Archive

web 2.0

About a month ago, I woke up and decided I wasn’t getting any value out of using Twitter.

In fact I was getting negative value – it just made me angry, upset and stressed out.

So I stopped using it and deleted my account.

I was user number 821… I joined back in 2006 and it was a lot of fun for a lot of the twelve years I used it, but then it really, really wasn’t. So far, I don’t miss it that much.

Screen Shot 2018-08-09 at 9.37.32 AMScreen Shot 2018-08-09 at 2.07.08 PMScreen Shot 2018-08-09 at 1.59.07 PM

To which you could add ‘tardy’: a shameful two months after the event the slides and notes from the talk are now up online here. Sorry to everyone who asked for them – and thanks for your patience!

It was a presentation by Tom Coates and myself on an area that fascinates us both – the coming age of practical ubicomp/spimes/everyware.

Although hopefully grounded in some of the design ideas explored in our respective current projects, it was a whistlestop tour around the ideas and conversations of many.

The title slide shows Timo Arnall‘s everyware symbols and obviously, Adam Greenfield‘s and Bruce Sterling‘s books loom large, as well as the work of Dan Hill, Matthew Chalmers, Anne Galloway, Schulze and Webb, Christian Nold and many others who I’ve been fortunate to meet, mail or read around this subject.

There’s certainly some scenius going on. As if to underline this, Nicholas Nova’s posted his slides from what sounds like a fascinating talk today: “Digital Yet Invisible: Making Ambient Informatics More Explicit to People”.

Looking forward to a summer of more digital/physical brainfood…

The Apes, originally uploaded by ED209uk.

I’m finally getting around to put some of the talks I gave last month in San Francisco online – the first of which being a talk I gave at Adaptive Path’s MX conference entitled: Battle For The Planet Of The Apes. Unfortuntely, slideshare seems to have eaten a few images, but I’ll try and correct that in coming days.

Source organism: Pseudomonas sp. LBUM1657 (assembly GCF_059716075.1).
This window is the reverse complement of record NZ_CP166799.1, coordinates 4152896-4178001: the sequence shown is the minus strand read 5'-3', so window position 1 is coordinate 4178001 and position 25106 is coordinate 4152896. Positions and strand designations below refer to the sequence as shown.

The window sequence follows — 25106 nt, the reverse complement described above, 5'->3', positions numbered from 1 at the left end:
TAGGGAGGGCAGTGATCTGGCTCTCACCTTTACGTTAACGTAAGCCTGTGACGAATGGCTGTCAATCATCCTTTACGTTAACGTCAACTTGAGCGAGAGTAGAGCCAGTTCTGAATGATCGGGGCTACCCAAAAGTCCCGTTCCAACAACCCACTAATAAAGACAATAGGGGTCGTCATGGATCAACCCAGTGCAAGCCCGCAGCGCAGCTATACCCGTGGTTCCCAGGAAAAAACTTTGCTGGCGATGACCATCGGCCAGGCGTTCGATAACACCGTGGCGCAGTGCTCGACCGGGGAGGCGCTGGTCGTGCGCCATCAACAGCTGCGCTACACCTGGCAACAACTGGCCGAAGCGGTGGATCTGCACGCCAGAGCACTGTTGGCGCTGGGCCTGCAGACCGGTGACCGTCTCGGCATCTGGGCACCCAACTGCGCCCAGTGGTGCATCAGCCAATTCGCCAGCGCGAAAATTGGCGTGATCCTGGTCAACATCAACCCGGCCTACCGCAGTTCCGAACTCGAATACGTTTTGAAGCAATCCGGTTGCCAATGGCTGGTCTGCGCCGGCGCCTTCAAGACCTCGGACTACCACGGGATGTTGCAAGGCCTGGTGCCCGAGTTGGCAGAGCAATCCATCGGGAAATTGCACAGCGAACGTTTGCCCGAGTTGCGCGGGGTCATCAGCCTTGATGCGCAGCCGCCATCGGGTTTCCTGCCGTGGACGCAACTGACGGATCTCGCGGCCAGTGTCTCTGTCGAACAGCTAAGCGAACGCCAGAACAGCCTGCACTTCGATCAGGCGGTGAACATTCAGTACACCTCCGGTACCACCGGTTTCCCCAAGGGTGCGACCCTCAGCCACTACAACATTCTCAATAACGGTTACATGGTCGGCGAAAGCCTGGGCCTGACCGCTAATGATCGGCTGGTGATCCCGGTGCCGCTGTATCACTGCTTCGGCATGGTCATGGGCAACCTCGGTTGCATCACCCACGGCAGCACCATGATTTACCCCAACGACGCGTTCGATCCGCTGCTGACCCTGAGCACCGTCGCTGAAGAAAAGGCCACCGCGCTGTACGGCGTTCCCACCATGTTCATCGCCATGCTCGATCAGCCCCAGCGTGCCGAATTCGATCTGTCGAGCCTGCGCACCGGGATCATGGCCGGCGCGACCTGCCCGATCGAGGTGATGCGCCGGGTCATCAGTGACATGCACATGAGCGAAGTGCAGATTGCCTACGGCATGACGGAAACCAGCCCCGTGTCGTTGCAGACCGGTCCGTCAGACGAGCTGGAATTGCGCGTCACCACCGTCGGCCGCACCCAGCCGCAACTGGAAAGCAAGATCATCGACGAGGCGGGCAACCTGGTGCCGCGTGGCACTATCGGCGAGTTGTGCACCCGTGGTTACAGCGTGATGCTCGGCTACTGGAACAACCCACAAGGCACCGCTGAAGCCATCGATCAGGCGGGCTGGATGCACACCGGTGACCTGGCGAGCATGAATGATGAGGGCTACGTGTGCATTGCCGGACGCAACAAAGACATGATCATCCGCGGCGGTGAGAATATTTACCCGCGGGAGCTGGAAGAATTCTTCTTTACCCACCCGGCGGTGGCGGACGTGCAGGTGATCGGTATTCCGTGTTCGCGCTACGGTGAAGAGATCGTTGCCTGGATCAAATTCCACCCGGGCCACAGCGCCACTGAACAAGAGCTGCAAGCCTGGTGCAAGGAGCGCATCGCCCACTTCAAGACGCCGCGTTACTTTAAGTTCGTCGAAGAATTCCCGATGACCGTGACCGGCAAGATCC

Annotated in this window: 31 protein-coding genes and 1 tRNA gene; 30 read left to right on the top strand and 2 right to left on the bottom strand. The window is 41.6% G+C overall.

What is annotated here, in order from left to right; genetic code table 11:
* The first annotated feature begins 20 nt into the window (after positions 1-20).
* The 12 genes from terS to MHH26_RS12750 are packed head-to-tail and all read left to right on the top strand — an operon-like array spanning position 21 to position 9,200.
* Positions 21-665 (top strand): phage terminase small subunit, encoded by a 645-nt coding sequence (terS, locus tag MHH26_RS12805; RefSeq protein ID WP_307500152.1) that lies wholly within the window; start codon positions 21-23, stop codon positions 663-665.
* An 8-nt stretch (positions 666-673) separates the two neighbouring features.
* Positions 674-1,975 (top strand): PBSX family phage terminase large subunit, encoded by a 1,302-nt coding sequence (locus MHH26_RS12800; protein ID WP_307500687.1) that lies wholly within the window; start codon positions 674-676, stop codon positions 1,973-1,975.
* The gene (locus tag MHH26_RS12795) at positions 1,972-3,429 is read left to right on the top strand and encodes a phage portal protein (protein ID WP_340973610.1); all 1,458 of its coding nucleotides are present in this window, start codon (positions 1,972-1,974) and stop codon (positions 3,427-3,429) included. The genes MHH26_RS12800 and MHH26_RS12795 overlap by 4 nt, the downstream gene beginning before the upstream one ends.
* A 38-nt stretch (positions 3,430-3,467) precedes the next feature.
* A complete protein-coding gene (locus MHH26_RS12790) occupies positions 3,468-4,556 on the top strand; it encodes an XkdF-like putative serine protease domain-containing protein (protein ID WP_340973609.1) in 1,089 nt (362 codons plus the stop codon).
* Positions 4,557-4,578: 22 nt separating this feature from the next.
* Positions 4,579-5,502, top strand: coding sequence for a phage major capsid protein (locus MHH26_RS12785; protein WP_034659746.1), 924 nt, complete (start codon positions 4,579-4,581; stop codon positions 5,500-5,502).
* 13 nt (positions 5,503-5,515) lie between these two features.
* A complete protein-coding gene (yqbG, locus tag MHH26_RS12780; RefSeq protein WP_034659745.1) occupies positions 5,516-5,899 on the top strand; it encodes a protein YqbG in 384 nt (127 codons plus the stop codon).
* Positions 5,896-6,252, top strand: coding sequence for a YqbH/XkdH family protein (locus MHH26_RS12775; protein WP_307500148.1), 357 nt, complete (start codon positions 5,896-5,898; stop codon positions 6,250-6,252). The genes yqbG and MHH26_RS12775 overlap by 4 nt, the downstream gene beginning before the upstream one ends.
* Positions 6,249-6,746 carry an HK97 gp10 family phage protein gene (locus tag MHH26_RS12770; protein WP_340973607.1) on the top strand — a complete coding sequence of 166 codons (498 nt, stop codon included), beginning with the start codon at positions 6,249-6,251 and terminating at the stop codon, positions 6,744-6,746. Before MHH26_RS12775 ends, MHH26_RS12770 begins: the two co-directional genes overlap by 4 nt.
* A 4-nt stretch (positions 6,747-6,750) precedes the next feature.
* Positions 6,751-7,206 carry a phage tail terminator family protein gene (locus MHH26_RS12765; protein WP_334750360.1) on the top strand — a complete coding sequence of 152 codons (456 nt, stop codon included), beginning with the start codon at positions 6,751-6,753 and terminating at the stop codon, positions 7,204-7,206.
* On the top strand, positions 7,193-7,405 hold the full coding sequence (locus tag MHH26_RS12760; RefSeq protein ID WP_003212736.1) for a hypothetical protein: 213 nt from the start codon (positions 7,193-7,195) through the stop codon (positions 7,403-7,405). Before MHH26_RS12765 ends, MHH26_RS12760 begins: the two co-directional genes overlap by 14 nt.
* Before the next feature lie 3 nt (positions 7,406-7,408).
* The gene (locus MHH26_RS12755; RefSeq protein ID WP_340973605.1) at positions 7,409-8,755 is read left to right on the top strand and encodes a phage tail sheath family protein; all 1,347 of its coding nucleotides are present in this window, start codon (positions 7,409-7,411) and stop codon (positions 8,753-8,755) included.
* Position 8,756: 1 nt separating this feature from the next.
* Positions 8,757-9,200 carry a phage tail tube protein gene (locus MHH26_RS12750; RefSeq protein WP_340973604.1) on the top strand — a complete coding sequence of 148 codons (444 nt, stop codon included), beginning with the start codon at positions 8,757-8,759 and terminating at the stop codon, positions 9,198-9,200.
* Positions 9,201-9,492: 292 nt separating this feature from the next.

Brandon and Henning of AP had asked me to give a perspective on social networks and some of the design decision’s we’d taken on Dopplr – it ended up a bit more of a tongue-in-cheek critique of some of the prevailing idioms in the current YASNS boom and an appeal to step back to a broader view of social software…
Thanks to AP for the invite, and for the attendees of MX for their attention!

.flickr-photo { border: solid 2px #000000; }
.flickr-yourcomment { }
.flickr-frame { text-align: left; padding: 3px; }
.flickr-caption { font-size: 0.8em; margin-top: 0px; }



Lower lights?!?, originally uploaded by blackbeltjones.

Lots of hullabaloo about Hulu today, but the thing that intrigued me about the design – apart from the wonderful lack of feature-creep and the cleanliness that seems to bring it – was a single button, marked “Lower lights”.

I’m imagining it’s not an X10 controller interface, but rather does something marvellous in order to further focus your attention on the video – removing extraneous buttons or UI features, dimming the ‘computer’ to amp up the ‘telly’.

In other words, a wonderful, evocative rebranding of something very simple, standard and known: “full-screen mode”.

Well, what do you think it does?

.flickr-photo { border: solid 2px #000000; }
.flickr-yourcomment { }
.flickr-frame { text-align: left; padding: 3px; }
.flickr-caption { font-size: 0.8em; margin-top: 0px; }